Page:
Defense of the Soviet Union

Stalin’s attempt to gain military and strategic advantages through his invasion of Finland has so far succeeded only in demonstrating the incredible stupidity of Moscow and deep weaknesses in the beheaded Red Army. The socialization of property following the Red Army’s occupation of Finnish areas, indubitably progressive despite the manner of achieving it, is far outweighed in real value by the blow Stalin’s invasion deals to the world socialist revolution. By his procedure in Finland Stalin has still further alienated the sympathy of the workers and oppressed peoples for the Soviet Union and thus further undermined its real defense. He supplies ammunition to the imperialists and all their lackeys for a new campaign to overthrow the Soviet Union and restore private property. But the fresh crimes of Stalin do not alter the basic nature of the first workers’ state created by a proletarian revolution; they only accentuate what the Fourth International has always contended: the perfidious and criminal Stalinist bureaucracy must be overthrown. But this task cannot be farmed out to world imperialism. On the contrary, the renewed and greatly intensified danger of intervention by the imperialists, of which the army of Mannerheim is an integral part, places the defense of the Soviet Union on the order of the day for the class conscious workers of the entire world. The political and material intervention of American imperialism in the present conflict only underscores this obvious duty for American militants. For the defense of the Soviet Union—against Stalin! For the world socialist revolution! These are the slogans of the revolutionary vanguard—in the Soviet Union and everywhere else.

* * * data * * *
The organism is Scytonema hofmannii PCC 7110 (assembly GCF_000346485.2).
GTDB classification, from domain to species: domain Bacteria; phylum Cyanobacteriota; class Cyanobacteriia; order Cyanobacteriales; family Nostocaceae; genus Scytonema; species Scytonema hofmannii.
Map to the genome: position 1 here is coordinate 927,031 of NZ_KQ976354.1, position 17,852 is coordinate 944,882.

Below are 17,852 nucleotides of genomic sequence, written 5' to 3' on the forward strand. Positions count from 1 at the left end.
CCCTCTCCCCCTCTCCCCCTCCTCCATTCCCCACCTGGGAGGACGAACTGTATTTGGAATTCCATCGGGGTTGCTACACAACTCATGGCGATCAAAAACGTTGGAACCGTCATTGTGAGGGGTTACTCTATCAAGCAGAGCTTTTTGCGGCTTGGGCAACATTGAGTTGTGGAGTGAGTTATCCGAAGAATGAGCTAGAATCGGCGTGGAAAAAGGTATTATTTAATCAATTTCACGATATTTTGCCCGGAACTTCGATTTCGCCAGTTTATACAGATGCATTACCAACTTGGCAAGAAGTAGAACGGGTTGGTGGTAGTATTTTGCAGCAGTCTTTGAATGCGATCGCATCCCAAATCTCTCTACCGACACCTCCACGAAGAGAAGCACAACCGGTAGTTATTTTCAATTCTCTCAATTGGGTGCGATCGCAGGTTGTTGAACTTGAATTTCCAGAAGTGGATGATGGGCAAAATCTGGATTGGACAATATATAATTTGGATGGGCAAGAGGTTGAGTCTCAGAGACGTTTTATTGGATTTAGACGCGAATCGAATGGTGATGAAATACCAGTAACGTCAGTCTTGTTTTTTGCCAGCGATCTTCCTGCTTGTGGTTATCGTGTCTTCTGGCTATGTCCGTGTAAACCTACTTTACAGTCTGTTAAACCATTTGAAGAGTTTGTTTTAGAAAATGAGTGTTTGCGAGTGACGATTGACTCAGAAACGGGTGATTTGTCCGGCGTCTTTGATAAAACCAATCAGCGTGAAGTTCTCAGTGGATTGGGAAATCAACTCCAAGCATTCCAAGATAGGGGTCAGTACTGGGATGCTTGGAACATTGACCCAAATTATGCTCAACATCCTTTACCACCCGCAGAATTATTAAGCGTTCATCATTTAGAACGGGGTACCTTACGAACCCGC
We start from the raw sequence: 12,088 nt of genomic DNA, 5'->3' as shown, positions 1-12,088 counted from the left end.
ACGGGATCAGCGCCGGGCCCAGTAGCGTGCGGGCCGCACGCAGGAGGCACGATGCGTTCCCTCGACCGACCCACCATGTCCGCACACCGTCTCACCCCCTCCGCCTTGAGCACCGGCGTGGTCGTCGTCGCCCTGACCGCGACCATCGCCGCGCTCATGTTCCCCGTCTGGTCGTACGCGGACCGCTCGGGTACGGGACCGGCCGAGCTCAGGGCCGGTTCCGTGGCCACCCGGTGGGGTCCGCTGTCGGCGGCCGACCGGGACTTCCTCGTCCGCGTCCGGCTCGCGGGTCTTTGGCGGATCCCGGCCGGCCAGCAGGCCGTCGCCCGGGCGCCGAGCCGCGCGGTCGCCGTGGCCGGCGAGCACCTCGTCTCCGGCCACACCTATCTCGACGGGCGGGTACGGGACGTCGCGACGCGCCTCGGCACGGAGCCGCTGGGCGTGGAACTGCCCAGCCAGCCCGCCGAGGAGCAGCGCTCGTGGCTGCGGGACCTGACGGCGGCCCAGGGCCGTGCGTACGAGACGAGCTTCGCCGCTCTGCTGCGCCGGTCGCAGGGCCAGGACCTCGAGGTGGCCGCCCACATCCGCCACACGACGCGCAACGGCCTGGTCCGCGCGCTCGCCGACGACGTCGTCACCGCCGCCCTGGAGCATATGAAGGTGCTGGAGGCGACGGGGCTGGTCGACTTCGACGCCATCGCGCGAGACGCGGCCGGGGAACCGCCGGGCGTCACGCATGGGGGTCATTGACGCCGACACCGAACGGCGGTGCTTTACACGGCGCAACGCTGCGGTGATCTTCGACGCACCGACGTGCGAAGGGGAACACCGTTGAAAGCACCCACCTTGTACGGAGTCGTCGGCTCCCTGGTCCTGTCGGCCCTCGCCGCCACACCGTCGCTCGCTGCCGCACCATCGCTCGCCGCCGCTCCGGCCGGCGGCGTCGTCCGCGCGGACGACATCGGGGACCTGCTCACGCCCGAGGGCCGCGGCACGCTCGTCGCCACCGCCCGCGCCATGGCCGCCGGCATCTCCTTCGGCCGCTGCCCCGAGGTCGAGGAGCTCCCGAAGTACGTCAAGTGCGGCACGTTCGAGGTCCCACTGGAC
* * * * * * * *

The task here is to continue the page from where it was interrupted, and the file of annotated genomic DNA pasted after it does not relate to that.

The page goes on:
Last updated on 01.19.2006